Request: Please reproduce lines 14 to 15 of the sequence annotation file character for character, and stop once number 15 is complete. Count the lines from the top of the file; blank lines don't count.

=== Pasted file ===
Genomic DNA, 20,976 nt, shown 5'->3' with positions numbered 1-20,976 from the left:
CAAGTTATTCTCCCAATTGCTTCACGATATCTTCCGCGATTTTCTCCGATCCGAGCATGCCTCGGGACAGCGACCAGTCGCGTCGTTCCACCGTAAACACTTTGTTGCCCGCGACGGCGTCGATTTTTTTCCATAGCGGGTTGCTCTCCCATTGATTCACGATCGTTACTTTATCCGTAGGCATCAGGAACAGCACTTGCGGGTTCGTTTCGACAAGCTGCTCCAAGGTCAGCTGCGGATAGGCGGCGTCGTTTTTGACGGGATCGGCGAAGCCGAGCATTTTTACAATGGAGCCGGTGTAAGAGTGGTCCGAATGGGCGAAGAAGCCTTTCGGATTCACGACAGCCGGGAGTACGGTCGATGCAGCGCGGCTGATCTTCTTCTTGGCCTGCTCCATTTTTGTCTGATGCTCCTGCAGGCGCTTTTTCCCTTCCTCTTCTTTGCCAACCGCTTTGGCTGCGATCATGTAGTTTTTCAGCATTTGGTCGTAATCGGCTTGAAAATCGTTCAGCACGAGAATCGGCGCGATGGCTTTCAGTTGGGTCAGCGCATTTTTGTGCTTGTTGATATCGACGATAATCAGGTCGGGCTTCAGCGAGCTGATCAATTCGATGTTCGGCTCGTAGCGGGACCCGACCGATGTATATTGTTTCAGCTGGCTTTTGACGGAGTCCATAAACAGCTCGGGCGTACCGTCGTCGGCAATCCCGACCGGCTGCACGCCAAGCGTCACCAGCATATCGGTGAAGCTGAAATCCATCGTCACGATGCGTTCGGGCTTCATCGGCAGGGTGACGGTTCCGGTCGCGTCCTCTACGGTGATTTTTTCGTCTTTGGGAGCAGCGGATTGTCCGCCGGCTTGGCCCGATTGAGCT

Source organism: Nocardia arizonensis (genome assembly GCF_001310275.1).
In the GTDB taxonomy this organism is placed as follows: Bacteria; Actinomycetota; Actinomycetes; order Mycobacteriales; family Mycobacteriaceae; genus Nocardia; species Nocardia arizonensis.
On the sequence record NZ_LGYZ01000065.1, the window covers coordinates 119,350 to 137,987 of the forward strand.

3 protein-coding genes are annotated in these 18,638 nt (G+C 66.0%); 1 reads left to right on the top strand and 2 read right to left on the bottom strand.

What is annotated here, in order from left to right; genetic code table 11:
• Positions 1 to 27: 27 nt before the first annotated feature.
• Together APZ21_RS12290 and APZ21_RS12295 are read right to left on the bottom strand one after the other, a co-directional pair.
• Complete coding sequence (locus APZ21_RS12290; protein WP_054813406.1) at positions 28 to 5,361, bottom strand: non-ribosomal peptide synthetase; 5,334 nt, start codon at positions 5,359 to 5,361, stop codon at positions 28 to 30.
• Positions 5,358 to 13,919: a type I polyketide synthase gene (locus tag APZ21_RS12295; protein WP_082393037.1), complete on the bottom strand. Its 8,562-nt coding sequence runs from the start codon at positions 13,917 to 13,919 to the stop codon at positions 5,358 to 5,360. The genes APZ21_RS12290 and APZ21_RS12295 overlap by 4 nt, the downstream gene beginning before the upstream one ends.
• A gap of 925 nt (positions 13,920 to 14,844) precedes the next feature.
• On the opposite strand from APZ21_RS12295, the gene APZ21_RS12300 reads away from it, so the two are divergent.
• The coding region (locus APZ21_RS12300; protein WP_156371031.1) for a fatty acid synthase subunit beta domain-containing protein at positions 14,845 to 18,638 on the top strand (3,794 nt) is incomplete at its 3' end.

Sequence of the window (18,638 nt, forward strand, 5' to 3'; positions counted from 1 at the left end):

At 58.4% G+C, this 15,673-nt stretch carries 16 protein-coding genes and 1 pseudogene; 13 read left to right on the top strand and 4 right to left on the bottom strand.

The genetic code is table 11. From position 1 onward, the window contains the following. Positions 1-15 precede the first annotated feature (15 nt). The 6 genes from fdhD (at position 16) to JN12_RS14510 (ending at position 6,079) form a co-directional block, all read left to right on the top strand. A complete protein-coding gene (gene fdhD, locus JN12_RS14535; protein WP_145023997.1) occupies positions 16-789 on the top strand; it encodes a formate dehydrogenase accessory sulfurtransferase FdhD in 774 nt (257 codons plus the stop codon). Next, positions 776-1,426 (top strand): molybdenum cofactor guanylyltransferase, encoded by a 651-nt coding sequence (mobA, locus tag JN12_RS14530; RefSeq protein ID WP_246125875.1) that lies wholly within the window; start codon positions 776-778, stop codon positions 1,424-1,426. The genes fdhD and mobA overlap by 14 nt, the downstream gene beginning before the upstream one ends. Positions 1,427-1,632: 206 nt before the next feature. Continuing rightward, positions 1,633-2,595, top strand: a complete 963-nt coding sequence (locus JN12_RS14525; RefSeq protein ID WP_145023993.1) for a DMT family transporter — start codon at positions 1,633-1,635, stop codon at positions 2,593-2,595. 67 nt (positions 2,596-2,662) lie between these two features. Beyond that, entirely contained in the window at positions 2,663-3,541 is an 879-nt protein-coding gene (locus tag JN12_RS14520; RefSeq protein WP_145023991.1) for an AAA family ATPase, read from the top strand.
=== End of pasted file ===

• The coding region (locus APZ21_RS12300; protein WP_156371031.1) for a fatty acid synthase subunit beta domain-containing protein at positions 14,845 to 18,638 on the top strand (3,794 nt) is incomplete at its 3' end.

Sequence of the window (18,638 nt, forward strand, 5' to 3'; positions counted from 1 at the left end):